Here we are at another Tuesday and another creature this week we have the Cassowary.
A Cassowary stands as tall as some people and are considered by some to be Australia's most dangerous bird although many of us have never seen one except in a zoo.
They have a stretched neck, a scaly blue head with red flaps of skin that hang from its throat referred to as “wattles”. On top of its head is a most eye catching “helmet” made of toughened skin hard on the outside but spongy inside.
Males raise the young and will protect them at any cost, it has a 12cm long middle claw which can be used like a dagger to disembowel predators. Cassowary kicks are powerful enough to break bones and kill.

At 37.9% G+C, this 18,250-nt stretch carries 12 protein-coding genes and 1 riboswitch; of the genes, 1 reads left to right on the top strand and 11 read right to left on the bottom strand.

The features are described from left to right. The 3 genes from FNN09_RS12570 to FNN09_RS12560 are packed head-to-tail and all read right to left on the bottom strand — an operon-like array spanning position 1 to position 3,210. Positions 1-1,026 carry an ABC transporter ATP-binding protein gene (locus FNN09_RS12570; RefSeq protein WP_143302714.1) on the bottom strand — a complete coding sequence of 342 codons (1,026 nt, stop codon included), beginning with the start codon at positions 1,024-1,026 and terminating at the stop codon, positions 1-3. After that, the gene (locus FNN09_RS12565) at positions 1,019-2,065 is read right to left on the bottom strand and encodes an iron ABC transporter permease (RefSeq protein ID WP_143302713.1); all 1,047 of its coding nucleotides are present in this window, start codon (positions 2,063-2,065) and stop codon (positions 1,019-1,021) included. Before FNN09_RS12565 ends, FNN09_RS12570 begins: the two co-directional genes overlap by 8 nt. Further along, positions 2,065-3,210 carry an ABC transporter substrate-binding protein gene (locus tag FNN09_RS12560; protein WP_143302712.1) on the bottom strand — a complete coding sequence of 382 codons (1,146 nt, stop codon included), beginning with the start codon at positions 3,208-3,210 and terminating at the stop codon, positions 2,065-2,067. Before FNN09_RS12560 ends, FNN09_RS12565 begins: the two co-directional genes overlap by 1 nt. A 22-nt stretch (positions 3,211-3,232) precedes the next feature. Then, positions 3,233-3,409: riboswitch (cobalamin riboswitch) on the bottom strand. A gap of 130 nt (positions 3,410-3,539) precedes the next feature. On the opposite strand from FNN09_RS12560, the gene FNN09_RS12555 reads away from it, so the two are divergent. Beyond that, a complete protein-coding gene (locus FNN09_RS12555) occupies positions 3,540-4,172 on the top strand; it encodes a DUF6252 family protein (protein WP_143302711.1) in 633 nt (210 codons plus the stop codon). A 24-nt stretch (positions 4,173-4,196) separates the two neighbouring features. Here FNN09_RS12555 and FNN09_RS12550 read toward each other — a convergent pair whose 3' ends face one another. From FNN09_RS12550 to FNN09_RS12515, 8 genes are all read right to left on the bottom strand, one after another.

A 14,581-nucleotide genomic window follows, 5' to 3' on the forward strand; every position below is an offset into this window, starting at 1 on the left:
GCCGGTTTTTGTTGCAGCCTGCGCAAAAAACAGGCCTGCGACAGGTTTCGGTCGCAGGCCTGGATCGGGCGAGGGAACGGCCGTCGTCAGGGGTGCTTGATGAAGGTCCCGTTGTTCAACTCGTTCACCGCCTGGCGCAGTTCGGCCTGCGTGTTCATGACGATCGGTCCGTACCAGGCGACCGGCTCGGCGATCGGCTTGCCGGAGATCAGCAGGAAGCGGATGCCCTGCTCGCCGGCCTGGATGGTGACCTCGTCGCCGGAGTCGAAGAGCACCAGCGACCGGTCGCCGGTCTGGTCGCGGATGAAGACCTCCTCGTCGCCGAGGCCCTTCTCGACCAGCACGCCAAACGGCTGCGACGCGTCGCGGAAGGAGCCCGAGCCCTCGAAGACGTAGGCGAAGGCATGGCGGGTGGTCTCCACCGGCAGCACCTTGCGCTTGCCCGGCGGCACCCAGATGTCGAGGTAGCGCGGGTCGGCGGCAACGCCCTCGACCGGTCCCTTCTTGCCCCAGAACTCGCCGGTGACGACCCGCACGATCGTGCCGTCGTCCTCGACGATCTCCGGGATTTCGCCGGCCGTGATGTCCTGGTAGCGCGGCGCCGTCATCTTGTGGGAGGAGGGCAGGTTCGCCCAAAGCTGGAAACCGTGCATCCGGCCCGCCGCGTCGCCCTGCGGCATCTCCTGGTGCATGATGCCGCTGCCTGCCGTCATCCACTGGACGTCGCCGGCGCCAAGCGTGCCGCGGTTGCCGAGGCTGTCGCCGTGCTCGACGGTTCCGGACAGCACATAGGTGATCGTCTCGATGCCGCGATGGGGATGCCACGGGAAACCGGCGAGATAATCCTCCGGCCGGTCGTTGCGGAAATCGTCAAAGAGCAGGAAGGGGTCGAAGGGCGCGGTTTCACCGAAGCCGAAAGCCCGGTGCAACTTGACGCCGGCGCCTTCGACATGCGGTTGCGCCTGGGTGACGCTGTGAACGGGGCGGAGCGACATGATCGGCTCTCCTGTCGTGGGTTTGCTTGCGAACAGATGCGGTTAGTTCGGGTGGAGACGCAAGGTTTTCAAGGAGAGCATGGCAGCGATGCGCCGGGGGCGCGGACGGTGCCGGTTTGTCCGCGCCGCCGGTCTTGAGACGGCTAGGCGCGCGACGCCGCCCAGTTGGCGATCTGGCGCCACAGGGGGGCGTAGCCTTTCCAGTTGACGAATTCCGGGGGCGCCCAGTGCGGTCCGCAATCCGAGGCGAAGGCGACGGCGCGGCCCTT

They are flightless birds without a keel on their sternum bones. Cassowaries are native to the tropical forests of New Guinea, the Aru Islands, and northeastern Australia. Three cassowary species are extant.
The southern cassowary is listed as endangered in the Wet Tropics region and with only an estimated 4400 cassowaries left in the wild, every cassowary is precious.